All the officers of Enron in the accounting and top management positions were charged in court. Arthur Andersen, as discussed above, dropped out of the auditing scene after this debacle. For, they had lost the trust and confidence of the general also known as the users of the financial statements to give a TRULY fair opinion on the financial statements of any other company after their fall from the Enron scandal. Naturally, the final outcome was that both Enron and its external auditing firm finally closed shop (Thomas, 2002).

CONCLUSION Evidently, Enron’s financial statements were window -dressed. Enron’s assets were window -dressed. Clearly, Enron’s liabilities were also window – dressed. Unquestionably, its stockholders’ equity was also window -dressed. Convincingly, its income statement was window dressed. Undoubtedly, the connivance between some of the officers and employees of Enron and its external auditors was the cause of the company’s downfall. Definitely, internal control and other measures will prevent another Enron scandal

Surely, the auditor can set up an internal control environment to eliminate future frauds. Naturally, the final outcome was that both Enron and its external auditing firm finally closed shop. Conclusively, Enron’s financial statements were window -dressed.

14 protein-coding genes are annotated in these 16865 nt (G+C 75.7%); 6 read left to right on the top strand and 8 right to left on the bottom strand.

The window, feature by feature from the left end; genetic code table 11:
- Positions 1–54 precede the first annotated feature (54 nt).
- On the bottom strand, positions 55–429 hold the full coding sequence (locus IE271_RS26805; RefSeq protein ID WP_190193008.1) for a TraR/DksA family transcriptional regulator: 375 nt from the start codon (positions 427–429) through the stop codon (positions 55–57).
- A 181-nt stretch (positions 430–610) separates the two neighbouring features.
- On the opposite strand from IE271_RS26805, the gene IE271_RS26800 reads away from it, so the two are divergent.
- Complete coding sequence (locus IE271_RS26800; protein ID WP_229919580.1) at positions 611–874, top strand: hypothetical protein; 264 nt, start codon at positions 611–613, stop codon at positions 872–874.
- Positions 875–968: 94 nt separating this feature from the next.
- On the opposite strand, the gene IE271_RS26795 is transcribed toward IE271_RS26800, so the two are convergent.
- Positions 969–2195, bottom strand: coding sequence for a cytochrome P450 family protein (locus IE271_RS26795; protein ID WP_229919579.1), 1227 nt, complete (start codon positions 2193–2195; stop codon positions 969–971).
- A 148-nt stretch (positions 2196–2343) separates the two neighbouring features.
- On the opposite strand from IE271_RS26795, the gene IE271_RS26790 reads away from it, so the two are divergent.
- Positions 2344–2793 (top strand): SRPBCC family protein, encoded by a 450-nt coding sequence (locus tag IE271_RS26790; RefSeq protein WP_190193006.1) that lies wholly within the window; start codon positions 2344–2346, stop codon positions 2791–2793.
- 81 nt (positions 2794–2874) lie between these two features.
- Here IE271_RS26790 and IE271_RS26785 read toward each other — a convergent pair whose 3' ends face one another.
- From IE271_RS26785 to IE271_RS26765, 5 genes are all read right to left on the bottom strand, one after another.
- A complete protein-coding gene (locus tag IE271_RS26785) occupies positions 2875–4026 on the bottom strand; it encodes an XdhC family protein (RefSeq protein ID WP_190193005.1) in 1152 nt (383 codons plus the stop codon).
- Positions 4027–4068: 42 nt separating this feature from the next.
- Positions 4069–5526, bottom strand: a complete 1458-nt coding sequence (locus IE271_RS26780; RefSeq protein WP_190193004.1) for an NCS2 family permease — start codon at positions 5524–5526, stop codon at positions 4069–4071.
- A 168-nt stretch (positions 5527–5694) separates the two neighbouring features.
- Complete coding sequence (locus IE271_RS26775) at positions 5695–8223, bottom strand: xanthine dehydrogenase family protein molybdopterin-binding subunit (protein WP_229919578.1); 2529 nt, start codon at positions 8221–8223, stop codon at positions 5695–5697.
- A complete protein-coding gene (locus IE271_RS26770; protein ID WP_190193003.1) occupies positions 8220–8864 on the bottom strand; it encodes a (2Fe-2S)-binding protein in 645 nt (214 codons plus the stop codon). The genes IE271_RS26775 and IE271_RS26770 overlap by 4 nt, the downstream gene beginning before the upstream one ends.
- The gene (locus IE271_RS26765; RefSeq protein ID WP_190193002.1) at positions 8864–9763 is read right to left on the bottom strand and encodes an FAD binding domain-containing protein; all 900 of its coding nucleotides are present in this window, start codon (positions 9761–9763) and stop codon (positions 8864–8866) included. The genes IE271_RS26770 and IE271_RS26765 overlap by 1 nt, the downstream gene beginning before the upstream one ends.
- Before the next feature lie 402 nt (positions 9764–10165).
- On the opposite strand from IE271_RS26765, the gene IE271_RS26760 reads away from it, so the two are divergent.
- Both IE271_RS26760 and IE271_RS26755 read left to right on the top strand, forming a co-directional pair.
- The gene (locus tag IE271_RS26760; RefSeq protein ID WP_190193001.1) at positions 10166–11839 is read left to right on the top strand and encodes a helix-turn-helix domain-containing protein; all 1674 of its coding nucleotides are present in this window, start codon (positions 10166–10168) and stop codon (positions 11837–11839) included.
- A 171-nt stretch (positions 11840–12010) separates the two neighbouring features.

References

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, & Sun, L. (2006). The Impact of SOX Section 404 Internal Control Quality Assessment on Audit Delay in the SOX Era. Auditing: A Journal of Practice & Theory, 25(2), 1+. Fox, L. (2003). Enron: The Rise and Fall. Hoboken, NJ: Wiley. Fusaro, P. C. , & Miller, R. M. (2002). What Went Wrong at Enron: Everyone’s Guide to the Largest Bankruptcy in U. S. History. Hoboken, NJ: Wiley. Geisst, C. R. (2004). Wall Street: A History : from Its Beginnings to the Fall of Enron. New York: Oxford University Press. Hake, E. R. (2005). Financial Illusion: Accounting for Profits in an Enron World.

Journal of Economic Issues, 39(3), 595+. Kinney, W. R. (2000). Research Opportunities in Internal Control Quality and Quality Assurance. 83. Madrick, J. (2002). Report of Investigation by the Special Investigative Committee of the Board of Directors of Enron Corp. Challenge, 45(3), 117+. Rittenberg, L. E. , Martens, F. , & Landes, C. E. (2007). Internal Control Guidance: Not Just a Small Matter. Journal of Accountancy, 203(3), 46+. Thomas, C. W. (2002). The Rise and Fall of Enron; When a Company Looks Too Good to Be True, It Usually Is. Journal of Accountancy, 193(4), 41+.